‘We had very high use [of antimicrobials] in the community, but during COVID there was a significant drop in the use of certain antimicrobials,’ Prof Turnidge said.
‘As there have continued to be outbreaks of COVID, lockdowns and ongoing promotion of hand washing and social distancing in some states and territories, I imagine that the decrease may continue throughout 2021.’
Although the reduction in antimicrobial dispensing is positive, Prof Turnidge said it is important to keep the momentum going.
‘It’s one positive note we can take from COVID, and it’s a message I think we can really develop and get out to prescribers and patients that those things that cause coughs, colds and sore throats, they’re just like COVID. They don’t need antibiotics and they don’t get better with them anyway,’ he said.
‘I hope we’ll be able to keep the gains we’ve got and make even further improvements.’
Cautionary label for antibiotics remains important
To help address antimicrobial resistance, a new cautionary advisory label (CAL D) for antibiotics was released with the latest edition of the Australian Pharmaceutical Formulary and Handbook this year.
‘We had very high use [of antimicrobials] in the community, but during COVID there was a significant drop.’
Replacing decades of advice to take the medicines ‘until all used’ or ‘until all taken’, the label is an additional instruction with the words, ‘Take for the number of days advised by your prescriber’. If a patient is not aware of the prescribed duration of treatment and it is not specified on the prescription, the pharmacist should contact the prescriber to confirm the duration.
Completion of a recommended course of therapy with an antibiotic can improve therapeutic outcomes and reduce the incidence of relapse. However, taking antibiotics for longer than necessary does not improve outcomes and increases the risk of acquiring resistant bacterial strains.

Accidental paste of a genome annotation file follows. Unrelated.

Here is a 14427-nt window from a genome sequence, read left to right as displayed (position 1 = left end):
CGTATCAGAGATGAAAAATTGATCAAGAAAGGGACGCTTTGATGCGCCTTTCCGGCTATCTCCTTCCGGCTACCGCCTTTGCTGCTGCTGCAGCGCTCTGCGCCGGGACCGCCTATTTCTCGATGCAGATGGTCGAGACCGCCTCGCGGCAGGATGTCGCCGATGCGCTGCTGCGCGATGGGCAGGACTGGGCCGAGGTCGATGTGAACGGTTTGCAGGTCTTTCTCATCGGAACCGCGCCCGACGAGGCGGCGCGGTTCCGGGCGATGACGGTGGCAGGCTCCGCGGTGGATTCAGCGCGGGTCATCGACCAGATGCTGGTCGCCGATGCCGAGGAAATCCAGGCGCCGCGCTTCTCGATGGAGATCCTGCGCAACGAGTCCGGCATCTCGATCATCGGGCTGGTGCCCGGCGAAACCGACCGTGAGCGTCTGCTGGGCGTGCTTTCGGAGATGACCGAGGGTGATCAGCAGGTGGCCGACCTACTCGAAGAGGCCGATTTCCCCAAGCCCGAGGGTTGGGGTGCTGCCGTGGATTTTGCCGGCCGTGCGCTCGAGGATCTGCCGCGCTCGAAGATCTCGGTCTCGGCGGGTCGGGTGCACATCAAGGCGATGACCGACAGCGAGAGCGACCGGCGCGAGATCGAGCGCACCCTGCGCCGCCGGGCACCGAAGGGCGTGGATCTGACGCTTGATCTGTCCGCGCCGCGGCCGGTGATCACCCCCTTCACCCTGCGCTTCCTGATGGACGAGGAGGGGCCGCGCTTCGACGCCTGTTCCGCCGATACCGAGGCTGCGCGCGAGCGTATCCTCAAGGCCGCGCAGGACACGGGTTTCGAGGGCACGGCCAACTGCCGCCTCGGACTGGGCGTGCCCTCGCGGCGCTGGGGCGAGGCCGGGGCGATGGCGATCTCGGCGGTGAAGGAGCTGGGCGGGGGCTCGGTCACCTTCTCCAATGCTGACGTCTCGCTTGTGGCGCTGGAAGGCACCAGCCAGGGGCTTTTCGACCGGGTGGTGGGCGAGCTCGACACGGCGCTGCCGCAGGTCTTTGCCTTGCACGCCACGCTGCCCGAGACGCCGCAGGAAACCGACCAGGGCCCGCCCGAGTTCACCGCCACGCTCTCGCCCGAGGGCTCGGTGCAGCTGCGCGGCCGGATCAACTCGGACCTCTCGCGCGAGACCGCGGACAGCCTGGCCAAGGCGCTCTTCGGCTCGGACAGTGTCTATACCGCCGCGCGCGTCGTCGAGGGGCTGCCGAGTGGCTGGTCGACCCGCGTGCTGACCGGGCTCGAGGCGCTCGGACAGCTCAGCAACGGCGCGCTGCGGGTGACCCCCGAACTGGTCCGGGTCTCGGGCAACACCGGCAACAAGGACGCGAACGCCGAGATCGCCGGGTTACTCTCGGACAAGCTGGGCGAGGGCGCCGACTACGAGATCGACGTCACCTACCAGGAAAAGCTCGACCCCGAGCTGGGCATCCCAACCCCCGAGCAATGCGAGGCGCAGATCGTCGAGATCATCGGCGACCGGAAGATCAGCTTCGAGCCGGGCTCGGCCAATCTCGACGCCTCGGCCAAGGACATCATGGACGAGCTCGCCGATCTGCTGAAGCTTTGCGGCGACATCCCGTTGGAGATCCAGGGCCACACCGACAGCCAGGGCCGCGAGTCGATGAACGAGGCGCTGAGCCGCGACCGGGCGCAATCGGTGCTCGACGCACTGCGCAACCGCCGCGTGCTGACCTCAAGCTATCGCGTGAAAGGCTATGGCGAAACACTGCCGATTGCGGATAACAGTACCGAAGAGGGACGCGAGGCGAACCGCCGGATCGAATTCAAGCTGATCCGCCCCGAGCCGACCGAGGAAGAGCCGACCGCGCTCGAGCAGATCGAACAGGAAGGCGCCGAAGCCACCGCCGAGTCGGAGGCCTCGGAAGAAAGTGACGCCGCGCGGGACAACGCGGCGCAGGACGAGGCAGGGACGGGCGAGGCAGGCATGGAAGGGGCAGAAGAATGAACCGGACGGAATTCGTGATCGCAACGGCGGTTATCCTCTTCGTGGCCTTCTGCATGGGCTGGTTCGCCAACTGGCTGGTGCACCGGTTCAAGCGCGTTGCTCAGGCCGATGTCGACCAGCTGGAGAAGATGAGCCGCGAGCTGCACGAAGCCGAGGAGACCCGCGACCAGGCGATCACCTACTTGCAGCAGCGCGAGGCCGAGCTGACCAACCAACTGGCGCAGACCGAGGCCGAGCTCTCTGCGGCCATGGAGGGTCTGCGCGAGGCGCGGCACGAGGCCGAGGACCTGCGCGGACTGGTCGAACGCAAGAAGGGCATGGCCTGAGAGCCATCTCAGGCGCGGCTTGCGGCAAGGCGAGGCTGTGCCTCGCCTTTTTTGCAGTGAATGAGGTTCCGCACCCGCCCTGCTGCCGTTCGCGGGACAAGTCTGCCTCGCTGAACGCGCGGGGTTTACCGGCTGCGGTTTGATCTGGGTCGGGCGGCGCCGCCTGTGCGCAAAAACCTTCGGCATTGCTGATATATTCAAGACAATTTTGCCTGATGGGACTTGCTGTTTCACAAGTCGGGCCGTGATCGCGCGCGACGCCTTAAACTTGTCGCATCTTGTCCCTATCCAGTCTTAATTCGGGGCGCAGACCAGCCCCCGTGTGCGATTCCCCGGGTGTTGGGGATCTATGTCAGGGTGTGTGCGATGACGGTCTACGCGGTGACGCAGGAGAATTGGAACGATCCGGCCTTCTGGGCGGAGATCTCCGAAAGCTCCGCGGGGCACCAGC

Practical tips for pharmacists
In a companion document to its report, the commission set out a number of ways pharmacists can contribute to tackling antimicrobial resistance.
For community pharmacists, a good first step is to use dispensing software to understand the antimicrobial use patterns of your community.
Other strategies include clarifying the indication and intended duration of any antimicrobial when conducting a MedsCheck and engaging in a discussion with the patient and/or prescriber if the patient has been on an antimicrobial for an extended period.
It could also be helpful to display posters with patient care information in the pharmacy, such as how to prevent UTIs, and to highlight vaccinations service during cold and flu season with reminders about why antimicrobials should not be used for viral infections.
Hospital pharmacists have an opportunity to assess whether the antimicrobial prescriptions they see follow guidelines and, if not, to engage in discussions with prescribers in instances where patients are treated for conditions such as asymptomatic bacteriuria with antibiotics.
Another practical example is to determine the most common antimicrobial prescribed for UTIs and to develop a quality improvement project to address inappropriate use.